King Kong (1976): So-So Remake of the 1933 Classic Starring Bridges and Jessica Lange

Producer Dino De Laurentiis made this big-budget remake of the classic 1933 picture King Kong.

John Guillermin, who made the disaster blockbuster The Towering Inferno in 1974, directs from a workable (but not great) script written by Lorenzo Semple Jr.

Updated to the 1970s, Robert Armstrong character is now Fred Wilson (Charles Grodin), a big-shot oil magnate from Petrox Oil, looking for new petroleum deposits on a recently discovered Pacific island.

Jack Prescott (Jeff Bridges) is a counter-culture paleontologist, stowing away on Wilson’s ship, who warns that they are headed for “Skull Island,” where prehistoric monsters still live and roam free.

Dwan (Jessica Lange, in her film debut) is a down-on-her-luck starlet, shipwrecked in the ocean after the sinking of a yacht. When the group lands on the island, the giant ape Kong is smitten and kidnaps her. The ape tries to remove her clothes by shouting, “You male chauvinist ape!” But Prescott comes to her aid and rescues her from the gorilla.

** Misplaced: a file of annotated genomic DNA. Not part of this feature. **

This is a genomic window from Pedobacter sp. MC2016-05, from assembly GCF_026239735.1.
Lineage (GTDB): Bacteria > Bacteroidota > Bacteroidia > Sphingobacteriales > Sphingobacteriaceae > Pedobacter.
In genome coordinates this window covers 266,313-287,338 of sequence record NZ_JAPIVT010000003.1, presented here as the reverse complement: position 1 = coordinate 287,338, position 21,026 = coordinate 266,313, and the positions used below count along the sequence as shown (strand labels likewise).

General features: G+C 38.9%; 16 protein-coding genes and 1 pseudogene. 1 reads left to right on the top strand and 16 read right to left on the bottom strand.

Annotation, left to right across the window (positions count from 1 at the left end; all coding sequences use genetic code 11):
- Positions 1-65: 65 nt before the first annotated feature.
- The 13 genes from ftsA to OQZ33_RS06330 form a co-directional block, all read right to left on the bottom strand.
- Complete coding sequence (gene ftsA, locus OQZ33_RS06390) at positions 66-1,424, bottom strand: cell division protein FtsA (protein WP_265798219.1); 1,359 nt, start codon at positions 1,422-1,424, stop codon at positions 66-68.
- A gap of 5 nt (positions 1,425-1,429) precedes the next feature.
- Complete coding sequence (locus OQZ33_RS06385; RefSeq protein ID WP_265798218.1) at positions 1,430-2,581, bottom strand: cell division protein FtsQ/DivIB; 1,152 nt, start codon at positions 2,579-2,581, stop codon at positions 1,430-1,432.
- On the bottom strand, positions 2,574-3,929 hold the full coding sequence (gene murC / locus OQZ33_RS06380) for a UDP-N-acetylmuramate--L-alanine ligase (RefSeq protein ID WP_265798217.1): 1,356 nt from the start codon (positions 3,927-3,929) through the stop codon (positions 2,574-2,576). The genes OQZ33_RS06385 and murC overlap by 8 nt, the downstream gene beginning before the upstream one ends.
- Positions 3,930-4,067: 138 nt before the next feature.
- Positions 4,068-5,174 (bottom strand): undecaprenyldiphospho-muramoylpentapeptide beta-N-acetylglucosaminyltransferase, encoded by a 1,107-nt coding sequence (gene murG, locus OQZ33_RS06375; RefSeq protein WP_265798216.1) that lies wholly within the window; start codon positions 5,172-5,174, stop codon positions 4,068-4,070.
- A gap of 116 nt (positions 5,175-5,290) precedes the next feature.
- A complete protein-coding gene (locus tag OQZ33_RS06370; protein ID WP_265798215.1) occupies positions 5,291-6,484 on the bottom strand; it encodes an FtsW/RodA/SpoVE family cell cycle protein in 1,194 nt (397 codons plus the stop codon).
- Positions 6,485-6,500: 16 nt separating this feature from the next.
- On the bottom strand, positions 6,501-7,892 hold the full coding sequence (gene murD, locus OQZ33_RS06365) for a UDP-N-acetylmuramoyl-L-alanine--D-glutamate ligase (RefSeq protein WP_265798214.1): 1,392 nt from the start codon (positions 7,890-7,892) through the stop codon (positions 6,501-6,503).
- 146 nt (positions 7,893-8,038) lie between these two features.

Wilson, seeing money to be made on Kong, locks him in the cargo hold of his ship and transports him to New York City. Once there, Kong escapes and wreaks havoc upon the beleaguered town, before climbing up the World Trade Center for shelter (in the original film it was the Empire State Building).

Peter Jackson remade the 1933 classic in 2005 with Jack Black and Naomi Watts.

Oscar Nominations: 2

Cinematography: Richard H. Kline

Sound: Harry Warren Tetrick, William McCaughey, Aaron Rochin, and Jack Solomon

Oscar Awards:

Special Achievement Award for Visual Effects: Carlo Rambaldi, Glen Robinson, Frank Van Der Veer



Running time: 134 minutes.

Directed by John Guillermin

Released: December 17, 1976

DVD: July 27, 1999